• Project Archaeology in the Classroom: Aptos Middle School and the Presidio (2015)
    DOCUMENT Citation Only Rebecca Pollack. Jules McKnight.

    What happens when teachers and students engage with project archeology curriculum materials in the classroom ? What happens when students investigate archaeological and historical sites using the process archaeological inquiry? Critical thinking, inquiry, and interdisciplinary investigation are the hall marks of Project Archeology curriculum material. students at Aptos Middle School in San francisco, learned archaeological inquiry in their classroom and applied it to a real archeological site. ...

  • Project Archaeology’s Role in the Rise of Heritage Education in the United States (2015)
    DOCUMENT Citation Only Margaret Heath. Maureen Malloy.

    Archaeology education has been a part of archaeological practice in the U.S. for the past 30 years and is firmly rooted in the discipline's widely shared belief that public education about archaeology is key to protecting and preserving sites. But archaeology education has broadened to encompass educational goals and cultural heritage values that are much broader than only site protection. The goals of Project Archaeology--which began collaboratively in Utah to combat site looting and...

  • The Times Are Changing: Project Archaeology Makes a Difference (2015)
    DOCUMENT Citation Only Jeanne Moe.

    Over the last 25 years, Project Archaeology has had a profound impact on educators, students, and archaeologists. Project Archaeology curricular materials and professional development have shown teachers how to transform their teaching into inquiry learning in all subjects. Students have developed deep cultural understanding of the Native peoples who have inhabited our nation before Europeans came to these shores and are still here today. These students demonstrate a profound respect for all...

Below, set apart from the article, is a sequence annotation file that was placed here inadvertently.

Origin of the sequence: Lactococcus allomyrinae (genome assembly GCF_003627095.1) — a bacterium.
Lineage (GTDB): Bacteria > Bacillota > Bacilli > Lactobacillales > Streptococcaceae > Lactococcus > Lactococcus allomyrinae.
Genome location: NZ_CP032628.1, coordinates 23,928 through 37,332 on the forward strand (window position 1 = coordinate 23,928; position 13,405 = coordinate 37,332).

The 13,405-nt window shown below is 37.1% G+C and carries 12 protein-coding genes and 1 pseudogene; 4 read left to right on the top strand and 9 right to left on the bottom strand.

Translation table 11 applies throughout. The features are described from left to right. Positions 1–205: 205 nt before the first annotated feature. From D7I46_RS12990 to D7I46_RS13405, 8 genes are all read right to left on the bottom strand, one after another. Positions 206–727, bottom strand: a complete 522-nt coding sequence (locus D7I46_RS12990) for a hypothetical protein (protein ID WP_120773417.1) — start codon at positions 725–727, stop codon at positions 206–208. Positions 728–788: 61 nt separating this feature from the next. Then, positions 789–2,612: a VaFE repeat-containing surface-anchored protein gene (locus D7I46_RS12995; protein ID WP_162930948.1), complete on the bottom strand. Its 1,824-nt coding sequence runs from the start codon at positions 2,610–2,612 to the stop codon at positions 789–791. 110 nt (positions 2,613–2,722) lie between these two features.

• What Could Archaeology’s Impact Be On Education? (2015)
    DOCUMENT Citation Only A. Gwynn Henderson. Linda S. Levstik.

    Twenty-five years from now, as America’s educators put into place yet another "new" set of standards, and classroom teachers endure yet another pedagogical adjustment, will archaeology be at the table, included as an appendix, or invisible? Predicting the future is risky business, but the intrigue of the past never fails to engage learners. It’s our responsibility as educators to nurture that engagement and channel it toward understanding. Drawing from the preliminary results of a piloting...

  • Where Are We Going? The Impact of Project Archaeology on the Profession, Past and Future (2015)
    DOCUMENT Citation Only Eleanor King. Stephen Epstein.

    Over its 25 years, Project Archaeology has helped revolutionize not only how we teach archaeology in pre-collegiate and other settings, but also how professional archaeologists look at public engagement. The program’s original objective was to prevent looting by inculcating a sense of stewardship in children. Its initial success made it the profession’s premier outreach instrument. As various states adapted Project Archaeology to different regional audiences, it became clear that the deep...